Philosophy of the Fixie

Yesterday was the day I rode my new fixie for the first time. Now I get it.

I bought the jet black Felt Brougham in a crime of passion at the Madison Bike-O-Rama a couple of weeks ago. Since then the weather has not cooperated so much. But this morning, with temperatures soaring into the 40’s and most of the ice gone, I pulled my new bike out of my basement. And in an act of supreme optimism for a guy who has spent his entire life in Wisconsin and understands the cruelty of April, I hung up my sturdy winter ride, a mountain bike with fenders and studded tires.

I was a little concerned about how the fixie (and my knees) would perform on the slight hills between my house and the UW campus, where I was headed today. But it was no problem.

Compared to the winter monster, my fixie flies like the wind. But that’s not what’s cool about it. It’s the simplicity that I love. At first I kept looking for the gear shifters, but once I convinced myself that they weren’t there I forgot about it. And just rode

And that’s it. The fixie is about just riding. No worries. No decisions to make. The simple joy of moving yourself forward. It’s not so much a bike as a philosophy. It makes little sense from a practical standpoint and it makes all the sense in the world to a person’s soul.

Happy spring. Just ride.

About Dave Cieslewicz, Executive Director

Dave Cieslewicz served two terms as mayor of Madison where he set the city on a path for Platinum status as one of the best biking cities in North America. Before that he started his own nonprofit, 1000 Friends of Wisconsin, which focuses on land use and transportation policy. He has been an adjunct professor at the UW Madison's Department of Urban and Regional Planning where he teaches a class called Bikes, Pedestrians and Cities. He pronounces his name chess LEV ich, but nobody else does.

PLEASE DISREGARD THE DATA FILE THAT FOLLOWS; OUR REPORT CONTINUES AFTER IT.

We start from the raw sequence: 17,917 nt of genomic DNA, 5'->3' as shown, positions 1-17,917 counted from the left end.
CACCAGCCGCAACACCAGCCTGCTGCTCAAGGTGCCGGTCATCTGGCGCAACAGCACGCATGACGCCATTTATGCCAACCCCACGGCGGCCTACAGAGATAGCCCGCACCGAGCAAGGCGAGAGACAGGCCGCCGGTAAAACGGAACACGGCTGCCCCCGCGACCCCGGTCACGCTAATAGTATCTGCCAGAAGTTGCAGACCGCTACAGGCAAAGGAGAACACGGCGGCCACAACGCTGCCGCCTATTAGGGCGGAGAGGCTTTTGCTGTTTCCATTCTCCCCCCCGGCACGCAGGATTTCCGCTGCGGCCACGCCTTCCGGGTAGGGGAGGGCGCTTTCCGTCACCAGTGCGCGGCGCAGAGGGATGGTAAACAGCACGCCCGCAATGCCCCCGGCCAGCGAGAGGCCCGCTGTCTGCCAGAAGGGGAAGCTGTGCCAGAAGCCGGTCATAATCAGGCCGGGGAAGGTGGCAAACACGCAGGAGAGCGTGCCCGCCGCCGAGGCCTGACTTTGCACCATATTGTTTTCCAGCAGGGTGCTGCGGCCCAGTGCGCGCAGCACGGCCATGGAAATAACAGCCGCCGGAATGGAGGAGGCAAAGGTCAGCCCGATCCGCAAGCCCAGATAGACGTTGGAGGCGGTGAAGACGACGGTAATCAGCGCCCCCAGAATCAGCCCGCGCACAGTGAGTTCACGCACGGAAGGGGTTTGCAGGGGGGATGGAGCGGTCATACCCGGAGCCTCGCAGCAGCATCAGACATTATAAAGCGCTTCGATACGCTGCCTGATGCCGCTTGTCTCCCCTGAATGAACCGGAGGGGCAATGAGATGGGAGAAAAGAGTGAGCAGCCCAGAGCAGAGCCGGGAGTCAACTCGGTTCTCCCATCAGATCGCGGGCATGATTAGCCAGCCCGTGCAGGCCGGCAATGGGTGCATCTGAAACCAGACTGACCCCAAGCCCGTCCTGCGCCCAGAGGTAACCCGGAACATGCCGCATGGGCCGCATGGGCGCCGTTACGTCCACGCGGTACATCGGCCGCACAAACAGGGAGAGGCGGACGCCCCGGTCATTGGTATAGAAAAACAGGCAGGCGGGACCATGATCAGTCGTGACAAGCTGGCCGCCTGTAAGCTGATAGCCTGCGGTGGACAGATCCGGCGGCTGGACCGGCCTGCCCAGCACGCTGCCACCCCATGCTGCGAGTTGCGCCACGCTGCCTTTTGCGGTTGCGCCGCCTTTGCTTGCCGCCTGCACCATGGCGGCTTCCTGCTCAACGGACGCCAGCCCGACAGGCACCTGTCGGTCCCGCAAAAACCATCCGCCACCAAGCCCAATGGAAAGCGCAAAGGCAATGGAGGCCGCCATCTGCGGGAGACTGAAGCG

One thought on “Philosophy of the Fixie

  1. I totally get what you are saying Mayor Dave. The simplicity really is a beautiful thing. I really enjoy riding all my bikes for whatever purpose I bought them for (to justify the purchase), However, my Stray Cat – Sasha single speed puts the biggest smile on my face. Just got to do about 30 miles on her last night going around the Cap City Loop and Lake Monona and the nimbleness and simplicity were an absolute pleasure. Nothing wrong with hearing my riding buddies shifting their gears, but when I see the upcoming hill, you attack a little sooner and then just get up out the seat to shift them thigh muscles. There seems to be more of a connection, a oneness with the bike on a fixie type ride. I had this bike on Craigslist as I had my eye on another (Bamboo single speed), but after last nights ride on Sasha, she will stay and I like you, may have to commit a similar crime of passion and just dig in and add the Bamboo one to my stable anyway.

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